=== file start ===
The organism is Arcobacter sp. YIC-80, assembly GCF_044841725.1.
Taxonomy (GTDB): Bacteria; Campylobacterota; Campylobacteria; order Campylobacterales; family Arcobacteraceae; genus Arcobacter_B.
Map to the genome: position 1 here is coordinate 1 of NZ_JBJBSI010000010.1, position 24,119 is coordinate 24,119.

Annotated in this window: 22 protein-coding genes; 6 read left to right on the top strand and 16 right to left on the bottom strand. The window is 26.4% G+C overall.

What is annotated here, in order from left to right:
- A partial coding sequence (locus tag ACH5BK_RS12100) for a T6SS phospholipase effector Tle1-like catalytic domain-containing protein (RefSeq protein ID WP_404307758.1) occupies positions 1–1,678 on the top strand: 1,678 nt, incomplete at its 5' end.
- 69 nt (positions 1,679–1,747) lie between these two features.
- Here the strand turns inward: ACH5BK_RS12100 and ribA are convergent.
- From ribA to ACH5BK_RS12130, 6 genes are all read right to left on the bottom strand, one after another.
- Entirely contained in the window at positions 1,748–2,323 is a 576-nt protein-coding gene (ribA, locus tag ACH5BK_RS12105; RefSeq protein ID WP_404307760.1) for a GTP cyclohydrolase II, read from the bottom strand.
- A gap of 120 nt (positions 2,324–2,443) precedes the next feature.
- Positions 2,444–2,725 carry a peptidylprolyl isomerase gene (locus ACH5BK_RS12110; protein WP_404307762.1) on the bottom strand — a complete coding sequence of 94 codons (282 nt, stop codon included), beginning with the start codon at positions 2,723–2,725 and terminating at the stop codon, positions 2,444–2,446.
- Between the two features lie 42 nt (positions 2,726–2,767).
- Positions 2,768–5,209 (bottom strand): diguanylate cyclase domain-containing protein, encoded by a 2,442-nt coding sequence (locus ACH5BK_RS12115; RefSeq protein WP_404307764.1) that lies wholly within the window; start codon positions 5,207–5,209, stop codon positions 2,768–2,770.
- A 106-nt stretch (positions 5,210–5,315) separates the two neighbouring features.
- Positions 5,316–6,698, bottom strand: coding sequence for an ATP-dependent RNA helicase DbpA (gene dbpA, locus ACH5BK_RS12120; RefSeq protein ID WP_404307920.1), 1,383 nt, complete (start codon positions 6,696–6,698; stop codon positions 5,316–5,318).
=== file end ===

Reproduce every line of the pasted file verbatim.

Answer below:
The organism is Arcobacter sp. YIC-80, assembly GCF_044841725.1.
Taxonomy (GTDB): Bacteria; Campylobacterota; Campylobacteria; order Campylobacterales; family Arcobacteraceae; genus Arcobacter_B.
Map to the genome: position 1 here is coordinate 1 of NZ_JBJBSI010000010.1, position 24,119 is coordinate 24,119.

Annotated in this window: 22 protein-coding genes; 6 read left to right on the top strand and 16 right to left on the bottom strand. The window is 26.4% G+C overall.

What is annotated here, in order from left to right:
- A partial coding sequence (locus tag ACH5BK_RS12100) for a T6SS phospholipase effector Tle1-like catalytic domain-containing protein (RefSeq protein ID WP_404307758.1) occupies positions 1–1,678 on the top strand: 1,678 nt, incomplete at its 5' end.
- 69 nt (positions 1,679–1,747) lie between these two features.
- Here the strand turns inward: ACH5BK_RS12100 and ribA are convergent.
- From ribA to ACH5BK_RS12130, 6 genes are all read right to left on the bottom strand, one after another.
- Entirely contained in the window at positions 1,748–2,323 is a 576-nt protein-coding gene (ribA, locus tag ACH5BK_RS12105; RefSeq protein ID WP_404307760.1) for a GTP cyclohydrolase II, read from the bottom strand.
- A gap of 120 nt (positions 2,324–2,443) precedes the next feature.
- Positions 2,444–2,725 carry a peptidylprolyl isomerase gene (locus ACH5BK_RS12110; protein WP_404307762.1) on the bottom strand — a complete coding sequence of 94 codons (282 nt, stop codon included), beginning with the start codon at positions 2,723–2,725 and terminating at the stop codon, positions 2,444–2,446.
- Between the two features lie 42 nt (positions 2,726–2,767).
- Positions 2,768–5,209 (bottom strand): diguanylate cyclase domain-containing protein, encoded by a 2,442-nt coding sequence (locus ACH5BK_RS12115; RefSeq protein WP_404307764.1) that lies wholly within the window; start codon positions 5,207–5,209, stop codon positions 2,768–2,770.
- A 106-nt stretch (positions 5,210–5,315) separates the two neighbouring features.
- Positions 5,316–6,698, bottom strand: coding sequence for an ATP-dependent RNA helicase DbpA (gene dbpA, locus ACH5BK_RS12120; RefSeq protein ID WP_404307920.1), 1,383 nt, complete (start codon positions 6,696–6,698; stop codon positions 5,316–5,318).